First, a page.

Husbands, Wives, and Adultery in Late-Medieval Northern France

Husbands, Wives, and Adultery in Late-Medieval Northern France

Husbands, Wives, and Adultery in Late-Medieval Northern France

McDougall, Sara

Paper given at University of Michigan Law School Legal History Workshop, Ann Arbor, MI, April 10, (2012)


It seems natural to suppose that most pre-modern societies would judge adultery according to a double standard. Adultery by women, one supposes, would be fiercely prosecuted, while adultery by men would be tolerated. Indeed, scholars of women’s history often treat adultery as a paradigmatically female crime. No crime’s history seems to show more dramatically the unequal treatment of women in western history.

Many pre-modern societies explicitly included this inequality in their laws, defining only a wife’s extramarital sex as adultery. We expect to see this gender bias, moreover, even in societies whose legal systems consider adulterous the extramarital sex of husbands and wives alike. Medieval Europe is often put forward as an example of such a time and place. As Christianity evolved over its first millennia, western canon law, the law of the Catholic Church, increasingly insisted that both husbands and wives committed adultery when they had sex outside of marriage, and should be treated the same. Nevertheless, it is widely believed that medieval Europeans, despite the Christian condemnation of extramarital sex by either spouse, only treated female adultery as a problem. While medieval women’s sexual activity was heavily regulated, medieval men could have sex whenever they wanted.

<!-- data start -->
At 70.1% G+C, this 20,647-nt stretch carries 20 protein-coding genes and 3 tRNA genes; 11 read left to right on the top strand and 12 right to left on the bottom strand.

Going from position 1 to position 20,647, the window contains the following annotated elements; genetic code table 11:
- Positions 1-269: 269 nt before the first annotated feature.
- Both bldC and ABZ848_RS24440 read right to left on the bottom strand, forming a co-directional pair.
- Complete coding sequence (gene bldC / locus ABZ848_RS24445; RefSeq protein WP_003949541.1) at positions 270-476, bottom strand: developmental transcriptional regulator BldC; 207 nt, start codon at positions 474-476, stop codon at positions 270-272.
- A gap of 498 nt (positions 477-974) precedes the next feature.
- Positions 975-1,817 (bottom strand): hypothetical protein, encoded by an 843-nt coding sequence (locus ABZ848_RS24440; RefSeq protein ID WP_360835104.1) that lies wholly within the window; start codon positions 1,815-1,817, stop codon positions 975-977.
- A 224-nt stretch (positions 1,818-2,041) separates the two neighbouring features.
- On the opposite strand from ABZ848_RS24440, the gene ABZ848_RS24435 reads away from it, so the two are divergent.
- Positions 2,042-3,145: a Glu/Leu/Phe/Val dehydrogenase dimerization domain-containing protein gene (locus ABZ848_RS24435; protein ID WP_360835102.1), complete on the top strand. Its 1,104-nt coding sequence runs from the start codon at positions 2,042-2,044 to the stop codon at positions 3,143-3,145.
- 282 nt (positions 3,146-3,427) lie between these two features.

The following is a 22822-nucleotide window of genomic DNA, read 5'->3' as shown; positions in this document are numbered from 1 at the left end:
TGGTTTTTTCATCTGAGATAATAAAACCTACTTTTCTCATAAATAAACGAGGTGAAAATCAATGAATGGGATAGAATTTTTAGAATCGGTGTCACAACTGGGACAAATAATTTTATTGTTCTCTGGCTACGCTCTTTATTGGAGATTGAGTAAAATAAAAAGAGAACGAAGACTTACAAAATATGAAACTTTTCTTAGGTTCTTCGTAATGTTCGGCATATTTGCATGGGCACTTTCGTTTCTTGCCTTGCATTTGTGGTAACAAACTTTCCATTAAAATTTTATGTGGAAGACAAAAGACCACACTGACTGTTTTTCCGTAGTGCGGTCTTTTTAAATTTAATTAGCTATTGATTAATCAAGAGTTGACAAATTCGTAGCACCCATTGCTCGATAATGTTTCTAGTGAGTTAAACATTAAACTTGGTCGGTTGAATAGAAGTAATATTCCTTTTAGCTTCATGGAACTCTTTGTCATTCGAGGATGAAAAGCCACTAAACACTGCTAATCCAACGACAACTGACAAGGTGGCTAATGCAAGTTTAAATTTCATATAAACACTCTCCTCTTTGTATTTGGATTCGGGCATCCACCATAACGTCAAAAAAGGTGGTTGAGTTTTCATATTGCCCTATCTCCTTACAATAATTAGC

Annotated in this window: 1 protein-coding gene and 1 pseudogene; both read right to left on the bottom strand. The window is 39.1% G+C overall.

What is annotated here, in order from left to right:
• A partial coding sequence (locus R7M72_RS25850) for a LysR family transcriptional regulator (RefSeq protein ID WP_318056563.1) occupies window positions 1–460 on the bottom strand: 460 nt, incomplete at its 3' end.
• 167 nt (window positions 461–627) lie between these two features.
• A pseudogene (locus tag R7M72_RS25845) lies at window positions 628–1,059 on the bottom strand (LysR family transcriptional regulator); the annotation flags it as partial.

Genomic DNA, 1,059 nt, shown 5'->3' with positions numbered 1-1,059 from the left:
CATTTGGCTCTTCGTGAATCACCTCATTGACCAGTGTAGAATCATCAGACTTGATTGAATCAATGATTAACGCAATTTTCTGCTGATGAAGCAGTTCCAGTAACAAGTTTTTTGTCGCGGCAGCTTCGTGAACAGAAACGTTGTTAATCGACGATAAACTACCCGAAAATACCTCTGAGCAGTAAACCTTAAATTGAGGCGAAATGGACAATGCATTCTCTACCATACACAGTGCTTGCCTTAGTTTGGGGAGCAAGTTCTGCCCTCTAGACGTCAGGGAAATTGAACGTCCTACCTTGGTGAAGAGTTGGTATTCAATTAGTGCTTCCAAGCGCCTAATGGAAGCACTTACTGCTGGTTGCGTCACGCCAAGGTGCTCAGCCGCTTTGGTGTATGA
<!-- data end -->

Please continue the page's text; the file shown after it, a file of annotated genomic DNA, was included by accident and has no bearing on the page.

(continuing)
If painting a slightly less stark picture of gender inequality than total repression for women and total freedom for men, scholars generally claim that in spite of Christian doctrine, medieval European secular law, society, and even the Church’s own judicial courts acted only against female adultery. Wives who committed adultery were severely punished or even be put to death, by the state or by their husbands. Female adultery was perceived as a greater threat to society and to families. In particular, scholars have emphasized the horror felt at the idea that a wife might pass her lover’s child off as one of her husband’s legitimate heirs. Such an understanding leads easily to the idea that adultery was a female crime in the Middle Ages. In such a system men could still be prosecuted for adultery, but only as accomplices to a wife. Following that logic, in a previous article I suggested that adultery was not a female crime so much as it was a crime about wives, a crime for which wives and their male lovers were punished to the exclusion of husbands who had sex with unmarried women.

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